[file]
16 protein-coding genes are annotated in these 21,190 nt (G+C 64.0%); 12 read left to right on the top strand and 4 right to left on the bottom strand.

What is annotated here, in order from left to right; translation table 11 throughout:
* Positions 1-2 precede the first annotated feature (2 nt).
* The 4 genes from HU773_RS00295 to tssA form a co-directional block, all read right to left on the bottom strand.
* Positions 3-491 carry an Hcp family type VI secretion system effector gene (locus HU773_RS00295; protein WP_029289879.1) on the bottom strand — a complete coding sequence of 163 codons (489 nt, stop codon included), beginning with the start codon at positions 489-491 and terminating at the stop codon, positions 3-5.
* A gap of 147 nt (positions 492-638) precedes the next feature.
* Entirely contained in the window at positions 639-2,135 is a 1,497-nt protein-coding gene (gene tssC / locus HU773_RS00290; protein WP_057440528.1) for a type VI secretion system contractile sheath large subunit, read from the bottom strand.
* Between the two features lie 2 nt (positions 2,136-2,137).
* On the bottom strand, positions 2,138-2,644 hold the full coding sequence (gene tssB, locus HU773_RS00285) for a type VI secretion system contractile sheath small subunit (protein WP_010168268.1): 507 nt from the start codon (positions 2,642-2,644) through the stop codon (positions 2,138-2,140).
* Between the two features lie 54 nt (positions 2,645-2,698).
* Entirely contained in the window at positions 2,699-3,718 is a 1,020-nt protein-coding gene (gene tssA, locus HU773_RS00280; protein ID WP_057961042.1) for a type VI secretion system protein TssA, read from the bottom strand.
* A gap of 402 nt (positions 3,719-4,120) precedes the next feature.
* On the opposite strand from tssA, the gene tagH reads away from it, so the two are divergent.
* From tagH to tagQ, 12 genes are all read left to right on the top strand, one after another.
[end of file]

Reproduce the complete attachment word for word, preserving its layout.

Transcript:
16 protein-coding genes are annotated in these 21,190 nt (G+C 64.0%); 12 read left to right on the top strand and 4 right to left on the bottom strand.

What is annotated here, in order from left to right; translation table 11 throughout:
* Positions 1-2 precede the first annotated feature (2 nt).
* The 4 genes from HU773_RS00295 to tssA form a co-directional block, all read right to left on the bottom strand.
* Positions 3-491 carry an Hcp family type VI secretion system effector gene (locus HU773_RS00295; protein WP_029289879.1) on the bottom strand — a complete coding sequence of 163 codons (489 nt, stop codon included), beginning with the start codon at positions 489-491 and terminating at the stop codon, positions 3-5.
* A gap of 147 nt (positions 492-638) precedes the next feature.
* Entirely contained in the window at positions 639-2,135 is a 1,497-nt protein-coding gene (gene tssC / locus HU773_RS00290; protein WP_057440528.1) for a type VI secretion system contractile sheath large subunit, read from the bottom strand.
* Between the two features lie 2 nt (positions 2,136-2,137).
* On the bottom strand, positions 2,138-2,644 hold the full coding sequence (gene tssB, locus HU773_RS00285) for a type VI secretion system contractile sheath small subunit (protein WP_010168268.1): 507 nt from the start codon (positions 2,642-2,644) through the stop codon (positions 2,138-2,140).
* Between the two features lie 54 nt (positions 2,645-2,698).
* Entirely contained in the window at positions 2,699-3,718 is a 1,020-nt protein-coding gene (gene tssA, locus HU773_RS00280; protein ID WP_057961042.1) for a type VI secretion system protein TssA, read from the bottom strand.
* A gap of 402 nt (positions 3,719-4,120) precedes the next feature.
* On the opposite strand from tssA, the gene tagH reads away from it, so the two are divergent.
* From tagH to tagQ, 12 genes are all read left to right on the top strand, one after another.